Things are normally winding down by now at the Lansing Historical Society as we begin the summer break, but there are three events still to come this month. I’ve enjoyed being on the board of the Lansing Historical Society this year and planning programs to follow our World War II theme.
On June 6, the historical society will remember the 69th anniversary of D-Day with the showing of video interviews with some local World War II veterans at the Lansing Public Library, 2750 Indiana Ave. Following the viewing of the interviews in the Community Room at 6 p.m., the Lansing Historical Museum, which is located in the lower level of the library, will be open to view additional information on local World War II veterans and items of that era.
The following evening, June 7, is the Lansing Public Library’s Block Party. The annual event is a great time for families to come out and familiarize themselves with the summer reading program and engage in some fun activities. Among the fun will be old-fashioned games manned by members of the Lansing Historical Society.
Our 2012-2013 year will end with the annual Historical Walk by Paul Schultz on June 24. The group will begin the tour at 6:30 p.m. in the parking lot behind Gayety’s, 3306 Ridge Road, and Paul will take guests for a walk down memory lane by walking down Ridge Road and giving bits of history on various buildings, businesses and families.
The historical society held their annual dinner recently where our yearlong World War II theme was continued with decorations, the T.F. South Jazz Band playing '40s tunes, readings of letters to the home front during the war and the following poem read by Don Olsen. It was written in 1942 or 1943 by his brother, Pfc. August M. Olsen, who died when the plane he was on was shot down over France during the D-Day invasion.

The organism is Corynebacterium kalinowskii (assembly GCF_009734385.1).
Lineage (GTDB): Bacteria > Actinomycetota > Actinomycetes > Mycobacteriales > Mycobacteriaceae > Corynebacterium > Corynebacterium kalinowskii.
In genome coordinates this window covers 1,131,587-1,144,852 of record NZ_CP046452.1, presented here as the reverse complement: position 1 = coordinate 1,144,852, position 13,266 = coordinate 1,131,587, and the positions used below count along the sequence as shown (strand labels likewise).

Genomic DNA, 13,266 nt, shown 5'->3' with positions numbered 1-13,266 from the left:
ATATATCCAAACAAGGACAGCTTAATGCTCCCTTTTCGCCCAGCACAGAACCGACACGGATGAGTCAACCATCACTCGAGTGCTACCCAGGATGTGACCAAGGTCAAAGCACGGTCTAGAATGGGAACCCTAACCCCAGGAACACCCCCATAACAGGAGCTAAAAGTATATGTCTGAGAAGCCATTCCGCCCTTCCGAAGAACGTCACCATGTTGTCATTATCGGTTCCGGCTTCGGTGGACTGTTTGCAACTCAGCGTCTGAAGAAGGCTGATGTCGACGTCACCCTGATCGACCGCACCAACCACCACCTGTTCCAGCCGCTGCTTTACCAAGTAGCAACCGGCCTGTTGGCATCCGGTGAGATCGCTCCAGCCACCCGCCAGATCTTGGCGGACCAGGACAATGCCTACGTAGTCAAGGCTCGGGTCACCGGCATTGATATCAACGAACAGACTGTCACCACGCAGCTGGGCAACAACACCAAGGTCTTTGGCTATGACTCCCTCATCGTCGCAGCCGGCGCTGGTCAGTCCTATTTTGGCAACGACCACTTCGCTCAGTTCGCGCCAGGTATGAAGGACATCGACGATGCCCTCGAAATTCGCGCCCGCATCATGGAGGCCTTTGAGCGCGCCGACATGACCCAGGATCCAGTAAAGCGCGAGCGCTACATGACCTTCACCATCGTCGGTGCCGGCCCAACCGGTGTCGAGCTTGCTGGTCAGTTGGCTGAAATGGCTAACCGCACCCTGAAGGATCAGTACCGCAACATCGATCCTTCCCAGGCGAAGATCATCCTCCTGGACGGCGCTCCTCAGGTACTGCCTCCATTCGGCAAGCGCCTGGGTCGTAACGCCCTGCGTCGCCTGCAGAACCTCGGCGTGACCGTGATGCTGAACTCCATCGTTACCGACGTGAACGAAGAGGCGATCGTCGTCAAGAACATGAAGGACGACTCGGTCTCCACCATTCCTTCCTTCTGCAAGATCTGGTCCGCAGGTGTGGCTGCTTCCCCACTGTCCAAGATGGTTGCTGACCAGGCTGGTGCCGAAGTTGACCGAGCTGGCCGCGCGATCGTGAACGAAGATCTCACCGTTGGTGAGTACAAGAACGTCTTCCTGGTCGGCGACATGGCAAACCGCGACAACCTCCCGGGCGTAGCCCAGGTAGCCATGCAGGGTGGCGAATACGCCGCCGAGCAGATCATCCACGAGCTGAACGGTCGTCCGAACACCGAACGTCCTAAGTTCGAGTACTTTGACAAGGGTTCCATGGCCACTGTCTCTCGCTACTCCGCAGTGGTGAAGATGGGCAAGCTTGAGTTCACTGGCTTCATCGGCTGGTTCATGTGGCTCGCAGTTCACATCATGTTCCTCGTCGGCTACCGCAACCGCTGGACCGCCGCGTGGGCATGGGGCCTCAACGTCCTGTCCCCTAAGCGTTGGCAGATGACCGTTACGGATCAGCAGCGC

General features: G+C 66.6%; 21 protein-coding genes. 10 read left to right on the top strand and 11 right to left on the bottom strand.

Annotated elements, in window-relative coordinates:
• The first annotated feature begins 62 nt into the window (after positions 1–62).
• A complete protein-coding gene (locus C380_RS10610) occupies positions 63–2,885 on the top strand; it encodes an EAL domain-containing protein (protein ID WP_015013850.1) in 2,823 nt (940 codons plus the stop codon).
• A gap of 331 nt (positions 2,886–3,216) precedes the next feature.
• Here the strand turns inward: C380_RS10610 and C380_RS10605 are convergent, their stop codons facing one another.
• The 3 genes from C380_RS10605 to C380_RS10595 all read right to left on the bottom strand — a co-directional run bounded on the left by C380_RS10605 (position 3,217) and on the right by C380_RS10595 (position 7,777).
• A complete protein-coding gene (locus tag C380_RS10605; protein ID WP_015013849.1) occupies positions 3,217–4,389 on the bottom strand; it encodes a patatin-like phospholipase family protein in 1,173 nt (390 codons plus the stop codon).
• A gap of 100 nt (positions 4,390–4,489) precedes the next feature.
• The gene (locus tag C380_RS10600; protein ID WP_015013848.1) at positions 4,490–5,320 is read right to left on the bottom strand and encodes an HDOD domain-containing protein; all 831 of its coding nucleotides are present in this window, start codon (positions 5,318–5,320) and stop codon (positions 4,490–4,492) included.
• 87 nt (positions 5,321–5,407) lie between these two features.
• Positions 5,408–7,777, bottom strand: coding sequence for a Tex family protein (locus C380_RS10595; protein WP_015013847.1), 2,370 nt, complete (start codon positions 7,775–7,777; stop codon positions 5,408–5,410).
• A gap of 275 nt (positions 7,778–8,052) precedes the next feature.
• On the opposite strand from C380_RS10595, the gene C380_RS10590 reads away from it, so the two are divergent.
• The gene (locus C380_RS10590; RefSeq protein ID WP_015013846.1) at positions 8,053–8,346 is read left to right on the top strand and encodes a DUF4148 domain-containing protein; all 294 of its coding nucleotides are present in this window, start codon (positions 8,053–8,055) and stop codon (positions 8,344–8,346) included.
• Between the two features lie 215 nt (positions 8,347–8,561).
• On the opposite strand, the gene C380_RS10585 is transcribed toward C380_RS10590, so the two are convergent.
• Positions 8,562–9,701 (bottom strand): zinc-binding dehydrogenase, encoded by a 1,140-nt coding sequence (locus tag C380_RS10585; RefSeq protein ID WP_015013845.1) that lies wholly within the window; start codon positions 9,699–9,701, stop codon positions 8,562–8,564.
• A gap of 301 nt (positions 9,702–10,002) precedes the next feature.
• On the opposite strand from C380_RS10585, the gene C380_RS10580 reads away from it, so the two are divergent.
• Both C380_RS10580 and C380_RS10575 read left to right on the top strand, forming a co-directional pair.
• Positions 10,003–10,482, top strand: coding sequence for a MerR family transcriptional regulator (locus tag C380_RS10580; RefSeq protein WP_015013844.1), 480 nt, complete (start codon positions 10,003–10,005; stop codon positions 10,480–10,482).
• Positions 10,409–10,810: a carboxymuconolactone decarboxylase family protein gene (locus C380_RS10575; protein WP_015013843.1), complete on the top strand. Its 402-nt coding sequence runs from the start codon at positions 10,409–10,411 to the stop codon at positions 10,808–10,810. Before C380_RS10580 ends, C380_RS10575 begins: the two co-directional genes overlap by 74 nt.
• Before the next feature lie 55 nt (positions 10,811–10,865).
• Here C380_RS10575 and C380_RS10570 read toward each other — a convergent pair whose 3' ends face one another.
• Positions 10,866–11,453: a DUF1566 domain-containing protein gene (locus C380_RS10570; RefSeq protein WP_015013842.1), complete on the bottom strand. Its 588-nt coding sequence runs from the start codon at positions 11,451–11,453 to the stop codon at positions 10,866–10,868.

I wonder just what lies ahead?
At the end of this terrible war,
Will I sit and talk of the "good old days,"
As the men who came back before.
Will the friends that I had at home
Be there if I come back?
Will many be there minus arm or leg
That was lost in a savage attack?
How many years do you think it will take
To bring back many Mother's smiles?
Mothers whose sons have never come back
From the far flung Pacific Isles.
I wonder if Hitler and Tojo,
When their bill is presented for pay,
Can ever come close to remittance
For the havoc they created this day?
The future ahead is uncertain,
But one thing is deadly sure,
That the paths of the Axis partners
Are in for a wide detour.
At the all victorious outcome,
When the madmen are packed away,
You know that life will keep going,
In the same old American way.